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News & Press: CSPD Bulletin

President's Message - Winter 2016

Friday, February 26, 2016  
Posted by: CSPD
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Presidency and Parenthood

At the end of March last year, many of you were enjoying yourselves at the CSPD Annual Meeting in Dana Point, learning and reveling with friends and colleagues. I was at home, waiting for our second child to join us outside of the womb. As we approach his first birthday and the end of my year as CSPD President, I’ve had a chance to reflect on how my dual roles as mother and leader have influenced one another.

For as long as I can remember, I have been involved in organizations. My first experience was during elementary school as second grade class president. (I don’t remember much from that experience). I continued my involvement in student government during middle school, high school and college, and even served as student body president in dental school. Being involved in organizations and taking on leadership challenges always called to me. I felt that it was a fun way to socialize and grow as a person. From the moment I finished residency I have been involved in dental organizations. I enjoy being in leadership positions because I gain personal enjoyment and also feel like I serve the profession.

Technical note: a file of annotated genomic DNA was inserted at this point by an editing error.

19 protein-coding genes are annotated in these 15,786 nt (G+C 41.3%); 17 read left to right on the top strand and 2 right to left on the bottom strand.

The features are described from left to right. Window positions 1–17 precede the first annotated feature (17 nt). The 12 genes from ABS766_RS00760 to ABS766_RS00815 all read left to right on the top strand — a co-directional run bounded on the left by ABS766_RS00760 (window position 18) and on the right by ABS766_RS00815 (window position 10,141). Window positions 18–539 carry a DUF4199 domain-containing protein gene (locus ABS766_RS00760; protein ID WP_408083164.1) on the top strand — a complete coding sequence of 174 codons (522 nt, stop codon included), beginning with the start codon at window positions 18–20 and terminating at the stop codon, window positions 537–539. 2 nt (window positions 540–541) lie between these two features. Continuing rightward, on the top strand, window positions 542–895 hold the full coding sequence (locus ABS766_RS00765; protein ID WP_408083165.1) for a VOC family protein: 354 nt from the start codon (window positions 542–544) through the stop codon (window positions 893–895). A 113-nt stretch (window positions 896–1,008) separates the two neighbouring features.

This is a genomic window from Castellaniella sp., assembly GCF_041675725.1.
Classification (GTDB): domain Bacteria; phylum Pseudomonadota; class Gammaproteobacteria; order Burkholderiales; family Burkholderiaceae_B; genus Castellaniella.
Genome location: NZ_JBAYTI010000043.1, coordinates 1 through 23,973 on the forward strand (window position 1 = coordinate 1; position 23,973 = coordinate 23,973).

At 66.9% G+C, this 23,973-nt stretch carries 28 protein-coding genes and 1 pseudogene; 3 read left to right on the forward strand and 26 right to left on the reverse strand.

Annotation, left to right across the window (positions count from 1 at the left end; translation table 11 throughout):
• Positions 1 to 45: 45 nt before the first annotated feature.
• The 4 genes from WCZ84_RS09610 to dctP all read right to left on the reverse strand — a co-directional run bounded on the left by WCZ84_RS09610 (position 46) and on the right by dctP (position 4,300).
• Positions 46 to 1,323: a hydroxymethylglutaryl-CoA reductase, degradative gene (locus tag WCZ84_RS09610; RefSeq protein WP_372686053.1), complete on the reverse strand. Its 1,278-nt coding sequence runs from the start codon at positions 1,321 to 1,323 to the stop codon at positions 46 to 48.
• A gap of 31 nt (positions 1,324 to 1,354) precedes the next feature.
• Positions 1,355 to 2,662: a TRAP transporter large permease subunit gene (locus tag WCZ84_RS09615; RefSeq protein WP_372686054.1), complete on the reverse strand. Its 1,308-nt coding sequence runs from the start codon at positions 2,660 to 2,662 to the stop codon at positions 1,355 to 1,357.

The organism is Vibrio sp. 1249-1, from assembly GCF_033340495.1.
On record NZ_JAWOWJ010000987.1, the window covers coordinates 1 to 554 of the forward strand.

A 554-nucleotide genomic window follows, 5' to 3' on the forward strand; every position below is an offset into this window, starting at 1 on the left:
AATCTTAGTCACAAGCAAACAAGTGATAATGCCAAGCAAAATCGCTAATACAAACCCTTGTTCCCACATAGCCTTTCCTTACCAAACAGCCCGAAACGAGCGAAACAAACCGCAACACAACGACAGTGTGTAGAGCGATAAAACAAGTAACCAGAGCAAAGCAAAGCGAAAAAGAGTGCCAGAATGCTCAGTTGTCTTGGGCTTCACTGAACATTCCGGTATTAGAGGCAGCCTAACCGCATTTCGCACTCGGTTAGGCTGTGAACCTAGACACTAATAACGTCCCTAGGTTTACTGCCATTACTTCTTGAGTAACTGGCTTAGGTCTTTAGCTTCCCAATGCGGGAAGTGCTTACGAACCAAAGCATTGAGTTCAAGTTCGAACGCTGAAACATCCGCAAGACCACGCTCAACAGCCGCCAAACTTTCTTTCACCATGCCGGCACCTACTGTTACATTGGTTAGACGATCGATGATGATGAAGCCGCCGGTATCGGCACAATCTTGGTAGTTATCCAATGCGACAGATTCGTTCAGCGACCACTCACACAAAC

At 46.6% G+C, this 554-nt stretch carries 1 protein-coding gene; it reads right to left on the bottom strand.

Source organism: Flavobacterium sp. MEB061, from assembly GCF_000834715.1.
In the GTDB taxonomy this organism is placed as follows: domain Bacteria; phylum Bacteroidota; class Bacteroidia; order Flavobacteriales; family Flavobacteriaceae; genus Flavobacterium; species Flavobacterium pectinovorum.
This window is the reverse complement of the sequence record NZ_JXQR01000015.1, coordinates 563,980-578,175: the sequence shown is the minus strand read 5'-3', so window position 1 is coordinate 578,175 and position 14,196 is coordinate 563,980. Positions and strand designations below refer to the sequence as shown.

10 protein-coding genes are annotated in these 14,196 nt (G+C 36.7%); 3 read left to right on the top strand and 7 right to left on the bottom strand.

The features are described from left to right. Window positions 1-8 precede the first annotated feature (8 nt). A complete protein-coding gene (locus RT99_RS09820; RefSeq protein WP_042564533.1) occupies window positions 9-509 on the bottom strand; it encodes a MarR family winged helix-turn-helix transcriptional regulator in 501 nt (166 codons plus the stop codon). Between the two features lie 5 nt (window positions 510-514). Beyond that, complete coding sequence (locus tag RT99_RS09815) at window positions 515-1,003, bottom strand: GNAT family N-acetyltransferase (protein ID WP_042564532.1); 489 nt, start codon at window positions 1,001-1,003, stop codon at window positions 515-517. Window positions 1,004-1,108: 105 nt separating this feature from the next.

But motherhood changes everything. After my first daughter was born three years ago, I felt immense pressure to ensure that I protected our family time. However, I also felt that my service to organized dentistry was now not just for me. My involvement would serve as an example to my daughter, showing her what it means to be a caring and responsible professional.

The face of pediatric dentistry, and the leadership of organized dentistry, is changing. Currently, approximately 70 percent of California pediatric dental residents are female. Of our current membership, just under half are female. Of the eight directors of the 2016-2017 board of directors, six are female (I am not certain, but I suspect this is a first). Of the current four members of the CSPD Bulletin’s editorial team, all are women, with kids! This bodes well for our profession. One study found that Fortune 500 companies with the highest representation of women on their corporate boards attained significant higher performance (greater than 40% when looking at return on equity, return on sales, and return on investment capital) than those with the lowest representation of women.

Similar to how gender diversity elevates a corporate board, I think that generational diversity will cause many organizations and companies to evolve as well. Many younger CSPD members, along with the residents and new grads, are part of the Millennial Generation, also known as Generation Y. One trait of this cohort is that they are “civic minded,” with a strong sense of community, both local and global. This group, those under and around age 35, strive for and value work-life balance. They are described as optimistic, engaged, and team players.

I look forward to seeing how our organization, along with our practice styles, will continue to evolve as we find more women and men, who view career and leadership perhaps a bit differently than in generations past, fulfilling leadership positions.